Posted by: Weary Willie at January 28, 2020 1:22 PM
Comment #453008

Your column is still there but you won’t post in it because your space has been violated. Is it no longer a safe refuge for you from common sense? What a shame!

Employers don’t care who they injure or poison when they can get away with it. Ttump wants them to get away with it, and the confederacy of dunces are all going along with it.

Posted by: orteil at January 28, 2020 2:42 PM
Comment #453023
orteil wrote: Employers don’t care who they injure or poison when they can get away with it.
Not all of the time, but some of the time. Laws exist to discourage abuses and hold abusers accountable.
orteil wrote: Ttump wants them to get away with it,…
Such absolutes and hateful nonsense reveals irrational hatred (i.e. TDS) that afflicts many haters (many of which are Democrats and socialists).
orteil wrote: Ttump wants them to get away with it, and the confederacy of dunces are all going along with it.
That’s interesting coming from orteil and similar ilk (many Democrats), when it was Democrats, who: … and today, not much has changed, as many Democrats despicably pit U.S. citizens and illegal immigrants against each other for more electoral votes (based on the decennial census, which does not verify citizenship) as evidenced by the following 15 facts that reveal a common-thread about the true motives of many Democrats):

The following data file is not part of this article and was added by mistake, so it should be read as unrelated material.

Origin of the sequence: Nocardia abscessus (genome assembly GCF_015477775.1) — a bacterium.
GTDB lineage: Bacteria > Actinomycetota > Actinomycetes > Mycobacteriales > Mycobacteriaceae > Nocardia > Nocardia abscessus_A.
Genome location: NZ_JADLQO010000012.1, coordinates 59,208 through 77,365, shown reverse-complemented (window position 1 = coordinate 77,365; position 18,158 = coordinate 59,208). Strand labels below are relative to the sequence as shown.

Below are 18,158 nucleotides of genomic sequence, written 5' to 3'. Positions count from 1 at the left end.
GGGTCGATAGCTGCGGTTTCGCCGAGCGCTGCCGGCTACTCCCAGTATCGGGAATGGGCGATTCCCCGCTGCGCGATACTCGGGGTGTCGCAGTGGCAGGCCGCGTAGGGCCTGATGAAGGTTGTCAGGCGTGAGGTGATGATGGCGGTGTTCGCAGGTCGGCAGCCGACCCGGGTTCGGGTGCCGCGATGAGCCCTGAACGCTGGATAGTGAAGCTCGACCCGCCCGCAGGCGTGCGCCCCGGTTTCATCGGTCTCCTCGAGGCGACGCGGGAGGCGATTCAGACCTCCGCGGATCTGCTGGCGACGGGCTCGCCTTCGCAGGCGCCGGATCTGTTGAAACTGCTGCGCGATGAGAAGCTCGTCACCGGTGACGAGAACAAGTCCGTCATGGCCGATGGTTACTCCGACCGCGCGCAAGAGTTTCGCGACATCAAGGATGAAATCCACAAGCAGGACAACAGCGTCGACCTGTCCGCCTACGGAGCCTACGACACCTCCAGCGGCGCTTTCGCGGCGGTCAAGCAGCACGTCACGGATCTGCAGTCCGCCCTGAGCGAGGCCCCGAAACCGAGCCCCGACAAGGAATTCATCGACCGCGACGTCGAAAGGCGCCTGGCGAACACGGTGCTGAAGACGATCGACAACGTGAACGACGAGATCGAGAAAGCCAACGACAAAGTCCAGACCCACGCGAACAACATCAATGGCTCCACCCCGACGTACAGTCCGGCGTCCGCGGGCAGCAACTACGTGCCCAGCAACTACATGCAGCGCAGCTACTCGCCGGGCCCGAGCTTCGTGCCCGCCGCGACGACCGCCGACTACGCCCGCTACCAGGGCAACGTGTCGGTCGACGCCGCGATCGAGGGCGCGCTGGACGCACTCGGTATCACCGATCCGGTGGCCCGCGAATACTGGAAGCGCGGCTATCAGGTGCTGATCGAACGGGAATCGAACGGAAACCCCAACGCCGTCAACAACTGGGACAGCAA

• (01) because it gives Demcorats more electoral votes, which are based on population, and the decennial CENSUS does not verify citizenship status;
  • (02) because many Democrats fought against a citizenship question on the decennial CENSUS (removed by Obama in 2010);
  • (03) because many Democrats and most of the Main Stream Media ignore 2,000 homicides per year by criminal non-citizens;
  • (04) because many Democrats and most of the Main Stream Media lie about the cost of illegal immigration, which is estimated to be about $300 Billion (or more); a conservative estimate posted here daily shows it to be about $0.75 Billion per day ($274 Billion per year).
  • (05) because many Democrats are calling for open borders;
  • (06) because many Democrats are calling to abolish ICE;
  • (07) because many Democrats want another amenesty like the shamnesty of 1986;